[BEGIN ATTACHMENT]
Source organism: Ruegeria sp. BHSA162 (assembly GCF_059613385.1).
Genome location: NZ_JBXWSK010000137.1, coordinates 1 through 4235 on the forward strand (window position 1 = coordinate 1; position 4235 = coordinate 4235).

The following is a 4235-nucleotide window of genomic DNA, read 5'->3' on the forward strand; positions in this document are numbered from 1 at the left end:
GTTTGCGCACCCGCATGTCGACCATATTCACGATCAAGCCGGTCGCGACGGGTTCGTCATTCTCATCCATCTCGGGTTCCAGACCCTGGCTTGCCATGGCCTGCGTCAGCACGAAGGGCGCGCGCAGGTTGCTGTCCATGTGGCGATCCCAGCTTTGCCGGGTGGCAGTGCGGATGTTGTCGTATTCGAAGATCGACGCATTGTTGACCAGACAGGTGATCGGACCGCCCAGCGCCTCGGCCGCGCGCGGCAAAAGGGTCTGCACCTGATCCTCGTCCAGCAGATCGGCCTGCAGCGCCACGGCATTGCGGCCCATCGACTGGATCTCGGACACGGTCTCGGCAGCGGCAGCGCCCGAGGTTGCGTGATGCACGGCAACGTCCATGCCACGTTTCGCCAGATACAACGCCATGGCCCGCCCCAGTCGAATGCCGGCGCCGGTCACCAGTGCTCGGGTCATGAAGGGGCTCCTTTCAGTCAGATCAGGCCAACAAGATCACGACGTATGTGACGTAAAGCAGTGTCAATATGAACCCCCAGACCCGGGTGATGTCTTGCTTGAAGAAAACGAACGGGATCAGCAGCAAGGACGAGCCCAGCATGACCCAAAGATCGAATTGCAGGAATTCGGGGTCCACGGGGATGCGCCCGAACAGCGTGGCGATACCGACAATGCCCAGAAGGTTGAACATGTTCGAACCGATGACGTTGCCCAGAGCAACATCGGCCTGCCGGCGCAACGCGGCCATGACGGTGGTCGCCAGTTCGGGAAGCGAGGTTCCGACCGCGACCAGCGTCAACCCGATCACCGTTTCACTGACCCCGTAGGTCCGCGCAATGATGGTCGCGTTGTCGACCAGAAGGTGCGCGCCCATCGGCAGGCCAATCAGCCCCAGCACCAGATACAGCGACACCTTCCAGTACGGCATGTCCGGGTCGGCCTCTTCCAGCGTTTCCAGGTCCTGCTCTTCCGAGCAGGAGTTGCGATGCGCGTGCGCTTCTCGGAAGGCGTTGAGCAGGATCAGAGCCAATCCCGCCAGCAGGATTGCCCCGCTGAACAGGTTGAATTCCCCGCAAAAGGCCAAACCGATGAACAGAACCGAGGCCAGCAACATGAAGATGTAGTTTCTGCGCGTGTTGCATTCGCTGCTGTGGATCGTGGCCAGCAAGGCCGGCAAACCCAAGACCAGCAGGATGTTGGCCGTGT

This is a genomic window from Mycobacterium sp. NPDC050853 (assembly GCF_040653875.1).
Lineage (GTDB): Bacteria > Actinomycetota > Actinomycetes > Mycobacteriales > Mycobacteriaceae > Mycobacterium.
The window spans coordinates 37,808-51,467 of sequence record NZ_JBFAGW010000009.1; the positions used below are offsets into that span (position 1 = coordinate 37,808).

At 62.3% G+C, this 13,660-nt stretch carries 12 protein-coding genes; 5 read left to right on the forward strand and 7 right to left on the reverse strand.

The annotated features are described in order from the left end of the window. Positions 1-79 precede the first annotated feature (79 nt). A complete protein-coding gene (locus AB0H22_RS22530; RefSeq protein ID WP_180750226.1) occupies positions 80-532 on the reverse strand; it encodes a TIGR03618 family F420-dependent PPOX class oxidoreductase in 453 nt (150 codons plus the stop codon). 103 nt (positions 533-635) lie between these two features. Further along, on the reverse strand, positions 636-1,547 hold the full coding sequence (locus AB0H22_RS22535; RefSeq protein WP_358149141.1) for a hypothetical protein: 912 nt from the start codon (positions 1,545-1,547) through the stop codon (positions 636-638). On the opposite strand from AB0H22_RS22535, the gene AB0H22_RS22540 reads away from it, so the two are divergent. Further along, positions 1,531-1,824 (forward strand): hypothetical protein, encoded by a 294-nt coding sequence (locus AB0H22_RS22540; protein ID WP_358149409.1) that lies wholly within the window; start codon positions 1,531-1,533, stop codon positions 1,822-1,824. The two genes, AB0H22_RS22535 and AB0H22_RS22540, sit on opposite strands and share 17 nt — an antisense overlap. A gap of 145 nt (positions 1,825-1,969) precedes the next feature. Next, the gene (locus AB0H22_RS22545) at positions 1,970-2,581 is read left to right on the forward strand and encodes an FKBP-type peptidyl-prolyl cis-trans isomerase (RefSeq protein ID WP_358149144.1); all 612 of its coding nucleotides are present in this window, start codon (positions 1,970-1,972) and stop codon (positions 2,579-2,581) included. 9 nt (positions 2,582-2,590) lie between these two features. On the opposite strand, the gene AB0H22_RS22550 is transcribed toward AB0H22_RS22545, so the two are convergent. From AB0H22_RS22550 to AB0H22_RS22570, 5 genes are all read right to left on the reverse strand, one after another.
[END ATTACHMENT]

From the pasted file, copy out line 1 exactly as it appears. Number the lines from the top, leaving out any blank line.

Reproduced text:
Source organism: Ruegeria sp. BHSA162 (assembly GCF_059613385.1).